SHAWNEE — City officials are considering annexing 56 acres on the western edge of Shawnee for a new casino to be built by the Kickapoo Tribe of Oklahoma.
The casino would be on State Highway 177 and MacArthur. The trust land was purchased from tribal members, and the National Indian Gaming Commission has already approved the tribe's proposal to build a casino there, said Che' Downs, general manger of The Kickapoo Casino.
“The project is still in the planning stages and we're working on a master plan,” Downs said. “Right now, we don't know how large it's going to be, or anything about future expansions.”
Downs said they're working to secure water, sewage disposal, fire suppression and police services for the casino. He said they've approached the city of Shawnee about providing those services.
City Manager Brian McDougal said they have had discussions with tribal officials about annexing the property. He said city policy dictates annexation would be required, if the city was to provide the services.
The city commission was scheduled in December and January to consider annexing the property, but it was tabled at both meetings to allow both sides time to develop a solid proposal, he said.
McDougal said the casino property could tie into lines about a half-mile away at a minimal cost to the tribe. He said they are working on an agreement that would allow the tribe to compensate the city for police and fire protection in the area, since the casino would not pay sales tax.
McDougal said the annexation and extension of utilities also could create potential for other retail business to open in the area, which would generate sales tax for the city.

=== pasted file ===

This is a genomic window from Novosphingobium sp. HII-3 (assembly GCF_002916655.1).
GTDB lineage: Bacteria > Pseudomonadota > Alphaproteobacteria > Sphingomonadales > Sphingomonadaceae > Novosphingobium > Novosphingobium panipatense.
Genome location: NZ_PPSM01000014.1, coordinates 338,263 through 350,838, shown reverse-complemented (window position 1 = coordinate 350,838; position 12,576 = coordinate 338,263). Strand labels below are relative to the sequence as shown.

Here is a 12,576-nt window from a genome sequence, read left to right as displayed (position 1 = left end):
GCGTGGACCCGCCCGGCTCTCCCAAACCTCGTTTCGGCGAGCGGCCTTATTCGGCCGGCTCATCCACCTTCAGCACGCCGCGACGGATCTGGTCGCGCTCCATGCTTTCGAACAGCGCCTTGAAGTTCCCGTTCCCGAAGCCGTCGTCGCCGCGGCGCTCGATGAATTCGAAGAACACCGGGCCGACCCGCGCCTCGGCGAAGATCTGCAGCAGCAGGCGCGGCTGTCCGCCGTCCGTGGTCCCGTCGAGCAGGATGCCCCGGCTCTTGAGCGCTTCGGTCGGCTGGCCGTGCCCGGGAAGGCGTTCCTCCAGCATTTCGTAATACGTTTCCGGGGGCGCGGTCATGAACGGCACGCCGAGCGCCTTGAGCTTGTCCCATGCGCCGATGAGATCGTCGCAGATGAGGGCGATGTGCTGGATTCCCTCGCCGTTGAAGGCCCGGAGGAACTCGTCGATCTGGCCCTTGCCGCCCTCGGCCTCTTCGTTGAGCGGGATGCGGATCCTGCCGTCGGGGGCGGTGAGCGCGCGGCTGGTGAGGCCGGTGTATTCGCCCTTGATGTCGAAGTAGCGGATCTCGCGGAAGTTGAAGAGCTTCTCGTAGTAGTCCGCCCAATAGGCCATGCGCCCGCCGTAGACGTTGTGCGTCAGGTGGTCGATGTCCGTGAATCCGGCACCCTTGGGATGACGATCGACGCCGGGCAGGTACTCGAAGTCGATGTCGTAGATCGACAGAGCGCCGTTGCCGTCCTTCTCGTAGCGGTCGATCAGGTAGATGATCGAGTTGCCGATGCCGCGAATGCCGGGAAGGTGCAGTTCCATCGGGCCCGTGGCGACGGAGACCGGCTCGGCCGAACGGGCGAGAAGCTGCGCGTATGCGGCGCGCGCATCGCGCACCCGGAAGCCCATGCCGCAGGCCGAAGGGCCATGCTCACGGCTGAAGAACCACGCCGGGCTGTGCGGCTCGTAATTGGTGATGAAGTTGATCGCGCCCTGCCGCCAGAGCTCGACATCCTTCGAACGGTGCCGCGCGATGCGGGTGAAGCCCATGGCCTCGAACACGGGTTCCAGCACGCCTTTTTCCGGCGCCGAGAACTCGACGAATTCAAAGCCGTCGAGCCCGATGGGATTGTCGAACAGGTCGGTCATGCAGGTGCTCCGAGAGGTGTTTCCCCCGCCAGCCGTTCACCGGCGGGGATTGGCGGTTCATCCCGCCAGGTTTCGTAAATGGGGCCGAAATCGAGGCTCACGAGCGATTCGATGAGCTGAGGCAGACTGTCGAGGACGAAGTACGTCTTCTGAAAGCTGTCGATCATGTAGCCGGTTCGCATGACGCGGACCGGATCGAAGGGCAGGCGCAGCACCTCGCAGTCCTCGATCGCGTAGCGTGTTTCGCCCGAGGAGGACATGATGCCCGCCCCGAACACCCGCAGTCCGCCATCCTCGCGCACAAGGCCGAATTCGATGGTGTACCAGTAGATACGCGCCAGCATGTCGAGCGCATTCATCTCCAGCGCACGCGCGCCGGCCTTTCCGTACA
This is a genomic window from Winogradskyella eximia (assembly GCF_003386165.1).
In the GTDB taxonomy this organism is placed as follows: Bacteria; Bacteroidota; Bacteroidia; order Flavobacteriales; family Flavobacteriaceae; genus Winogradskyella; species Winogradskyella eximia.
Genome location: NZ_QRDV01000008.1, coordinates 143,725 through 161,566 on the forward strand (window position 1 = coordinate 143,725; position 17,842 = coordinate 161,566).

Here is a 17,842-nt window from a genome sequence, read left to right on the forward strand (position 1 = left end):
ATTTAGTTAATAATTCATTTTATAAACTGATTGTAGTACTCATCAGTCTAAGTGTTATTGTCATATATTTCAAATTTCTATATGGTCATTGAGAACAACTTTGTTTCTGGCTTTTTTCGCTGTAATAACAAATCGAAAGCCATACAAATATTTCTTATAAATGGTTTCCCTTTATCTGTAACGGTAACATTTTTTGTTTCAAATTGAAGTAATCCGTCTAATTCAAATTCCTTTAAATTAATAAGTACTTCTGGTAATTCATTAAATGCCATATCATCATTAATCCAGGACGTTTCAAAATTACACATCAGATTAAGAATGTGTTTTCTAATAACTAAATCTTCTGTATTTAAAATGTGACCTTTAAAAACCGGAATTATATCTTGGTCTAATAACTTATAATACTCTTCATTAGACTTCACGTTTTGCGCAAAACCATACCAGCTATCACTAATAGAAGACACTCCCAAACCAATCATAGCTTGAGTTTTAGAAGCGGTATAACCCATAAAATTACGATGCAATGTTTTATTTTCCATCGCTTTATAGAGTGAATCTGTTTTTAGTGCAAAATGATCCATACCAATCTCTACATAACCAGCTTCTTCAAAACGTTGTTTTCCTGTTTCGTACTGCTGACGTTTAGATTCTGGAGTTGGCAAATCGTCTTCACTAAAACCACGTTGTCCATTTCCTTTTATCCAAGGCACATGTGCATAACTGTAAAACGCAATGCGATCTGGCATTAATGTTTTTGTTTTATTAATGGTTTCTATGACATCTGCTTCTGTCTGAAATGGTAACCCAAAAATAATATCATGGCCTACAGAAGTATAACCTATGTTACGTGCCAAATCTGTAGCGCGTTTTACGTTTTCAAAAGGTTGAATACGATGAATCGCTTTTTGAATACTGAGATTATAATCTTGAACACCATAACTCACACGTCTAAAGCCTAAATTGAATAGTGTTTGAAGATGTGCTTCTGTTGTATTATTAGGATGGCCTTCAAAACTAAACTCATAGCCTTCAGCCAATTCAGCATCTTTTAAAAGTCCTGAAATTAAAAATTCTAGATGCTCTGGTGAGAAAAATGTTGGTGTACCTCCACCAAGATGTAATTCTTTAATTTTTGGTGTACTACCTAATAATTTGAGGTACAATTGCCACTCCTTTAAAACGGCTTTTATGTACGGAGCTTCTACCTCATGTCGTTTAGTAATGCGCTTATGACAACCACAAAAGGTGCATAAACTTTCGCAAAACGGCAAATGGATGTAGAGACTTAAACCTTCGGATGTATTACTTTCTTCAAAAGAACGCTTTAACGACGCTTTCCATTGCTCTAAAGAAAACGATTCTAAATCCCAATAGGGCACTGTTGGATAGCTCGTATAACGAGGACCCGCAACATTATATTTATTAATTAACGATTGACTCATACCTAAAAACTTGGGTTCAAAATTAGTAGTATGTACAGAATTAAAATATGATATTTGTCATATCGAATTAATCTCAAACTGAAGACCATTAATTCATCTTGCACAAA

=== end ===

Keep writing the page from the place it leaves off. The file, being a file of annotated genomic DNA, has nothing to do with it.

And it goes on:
“We want to grow as a city, and the more property we have in our city limits the more potential for sales tax revenues to increase,” McDougal said. “A new a casino can bring more people to Shawnee to spend money — and that's what we want.”
The Kickapoo Tribe of Oklahoma is based in McLoud and has about 2,600 members. It opened its first casino north of McLoud, 30 minutes east of Oklahoma City, in 2001.
The Kickapoo Casino and a tribal-owned convenience store operate about 700 gaming machines and employ about 270 people.
Along with the Kickapoos, the Citizen Potawatomi Nation, Sac & Fox Nation, Absentee Shawnee Tribe of Oklahoma and Seminole Nation also operate casinos within a 25-mile radius of Shawnee.
There has been some opposition from residents about the new casino, but since it's going to be on tribal land there is nothing city officials can do to stop it from being built, McDougal said.
Downs said if Shawnee can't provide utility services, they will look at other alternatives. He said they could opt to build a sewer lagoon system, and purchase water from Rural Water District 3.
He said they hope to have the new casino completed within the next two years.
“It's going to be built no matter what, but we want to partner with the city to make this a good deal for everyone,” Downs said.